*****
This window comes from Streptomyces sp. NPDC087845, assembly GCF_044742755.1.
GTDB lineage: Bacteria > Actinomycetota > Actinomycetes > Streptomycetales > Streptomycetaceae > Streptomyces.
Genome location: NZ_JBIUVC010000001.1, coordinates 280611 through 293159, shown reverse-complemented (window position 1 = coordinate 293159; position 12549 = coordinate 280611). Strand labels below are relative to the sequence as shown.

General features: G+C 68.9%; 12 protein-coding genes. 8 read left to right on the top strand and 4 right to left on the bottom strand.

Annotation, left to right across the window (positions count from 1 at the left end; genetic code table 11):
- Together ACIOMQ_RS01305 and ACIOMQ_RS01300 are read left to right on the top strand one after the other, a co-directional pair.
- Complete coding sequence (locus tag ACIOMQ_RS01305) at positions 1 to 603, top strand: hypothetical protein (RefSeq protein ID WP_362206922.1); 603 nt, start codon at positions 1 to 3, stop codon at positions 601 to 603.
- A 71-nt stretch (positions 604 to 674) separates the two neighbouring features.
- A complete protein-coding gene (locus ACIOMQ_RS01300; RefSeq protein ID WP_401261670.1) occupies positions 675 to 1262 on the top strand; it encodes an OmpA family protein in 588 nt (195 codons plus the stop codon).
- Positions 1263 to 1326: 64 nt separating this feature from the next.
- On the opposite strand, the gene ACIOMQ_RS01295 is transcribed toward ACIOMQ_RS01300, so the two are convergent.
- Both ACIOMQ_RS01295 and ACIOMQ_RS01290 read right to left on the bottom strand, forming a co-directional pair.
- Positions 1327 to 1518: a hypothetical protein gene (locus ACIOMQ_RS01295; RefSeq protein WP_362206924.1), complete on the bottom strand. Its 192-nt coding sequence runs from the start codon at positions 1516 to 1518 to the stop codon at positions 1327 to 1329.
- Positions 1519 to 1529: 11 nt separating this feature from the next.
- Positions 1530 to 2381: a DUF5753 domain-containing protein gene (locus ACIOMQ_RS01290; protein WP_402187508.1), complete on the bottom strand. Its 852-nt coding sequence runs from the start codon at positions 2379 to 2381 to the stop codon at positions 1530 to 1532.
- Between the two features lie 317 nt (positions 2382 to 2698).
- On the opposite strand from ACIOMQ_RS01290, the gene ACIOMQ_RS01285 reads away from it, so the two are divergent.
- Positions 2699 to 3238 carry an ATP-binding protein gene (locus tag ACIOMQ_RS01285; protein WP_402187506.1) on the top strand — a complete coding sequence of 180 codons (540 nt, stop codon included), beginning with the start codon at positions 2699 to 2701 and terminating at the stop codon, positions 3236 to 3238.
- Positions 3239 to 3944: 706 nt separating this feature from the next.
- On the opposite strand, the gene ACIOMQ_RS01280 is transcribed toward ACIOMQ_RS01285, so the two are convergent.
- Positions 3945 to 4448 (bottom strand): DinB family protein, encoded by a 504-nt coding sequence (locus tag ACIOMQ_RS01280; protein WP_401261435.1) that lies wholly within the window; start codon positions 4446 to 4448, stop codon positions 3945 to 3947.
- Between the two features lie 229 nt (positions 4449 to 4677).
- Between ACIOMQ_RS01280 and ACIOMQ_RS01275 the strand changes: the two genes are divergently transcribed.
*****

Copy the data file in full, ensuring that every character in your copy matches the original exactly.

This window comes from Streptomyces sp. NPDC087845, assembly GCF_044742755.1.
GTDB lineage: Bacteria > Actinomycetota > Actinomycetes > Streptomycetales > Streptomycetaceae > Streptomyces.
Genome location: NZ_JBIUVC010000001.1, coordinates 280611 through 293159, shown reverse-complemented (window position 1 = coordinate 293159; position 12549 = coordinate 280611). Strand labels below are relative to the sequence as shown.

General features: G+C 68.9%; 12 protein-coding genes. 8 read left to right on the top strand and 4 right to left on the bottom strand.

Annotation, left to right across the window (positions count from 1 at the left end; genetic code table 11):
- Together ACIOMQ_RS01305 and ACIOMQ_RS01300 are read left to right on the top strand one after the other, a co-directional pair.
- Complete coding sequence (locus tag ACIOMQ_RS01305) at positions 1 to 603, top strand: hypothetical protein (RefSeq protein ID WP_362206922.1); 603 nt, start codon at positions 1 to 3, stop codon at positions 601 to 603.
- A 71-nt stretch (positions 604 to 674) separates the two neighbouring features.
- A complete protein-coding gene (locus ACIOMQ_RS01300; RefSeq protein ID WP_401261670.1) occupies positions 675 to 1262 on the top strand; it encodes an OmpA family protein in 588 nt (195 codons plus the stop codon).
- Positions 1263 to 1326: 64 nt separating this feature from the next.
- On the opposite strand, the gene ACIOMQ_RS01295 is transcribed toward ACIOMQ_RS01300, so the two are convergent.
- Both ACIOMQ_RS01295 and ACIOMQ_RS01290 read right to left on the bottom strand, forming a co-directional pair.
- Positions 1327 to 1518: a hypothetical protein gene (locus ACIOMQ_RS01295; RefSeq protein WP_362206924.1), complete on the bottom strand. Its 192-nt coding sequence runs from the start codon at positions 1516 to 1518 to the stop codon at positions 1327 to 1329.
- Positions 1519 to 1529: 11 nt separating this feature from the next.
- Positions 1530 to 2381: a DUF5753 domain-containing protein gene (locus ACIOMQ_RS01290; protein WP_402187508.1), complete on the bottom strand. Its 852-nt coding sequence runs from the start codon at positions 2379 to 2381 to the stop codon at positions 1530 to 1532.
- Between the two features lie 317 nt (positions 2382 to 2698).
- On the opposite strand from ACIOMQ_RS01290, the gene ACIOMQ_RS01285 reads away from it, so the two are divergent.
- Positions 2699 to 3238 carry an ATP-binding protein gene (locus tag ACIOMQ_RS01285; protein WP_402187506.1) on the top strand — a complete coding sequence of 180 codons (540 nt, stop codon included), beginning with the start codon at positions 2699 to 2701 and terminating at the stop codon, positions 3236 to 3238.
- Positions 3239 to 3944: 706 nt separating this feature from the next.
- On the opposite strand, the gene ACIOMQ_RS01280 is transcribed toward ACIOMQ_RS01285, so the two are convergent.
- Positions 3945 to 4448 (bottom strand): DinB family protein, encoded by a 504-nt coding sequence (locus tag ACIOMQ_RS01280; protein WP_401261435.1) that lies wholly within the window; start codon positions 4446 to 4448, stop codon positions 3945 to 3947.
- Between the two features lie 229 nt (positions 4449 to 4677).
- Between ACIOMQ_RS01280 and ACIOMQ_RS01275 the strand changes: the two genes are divergently transcribed.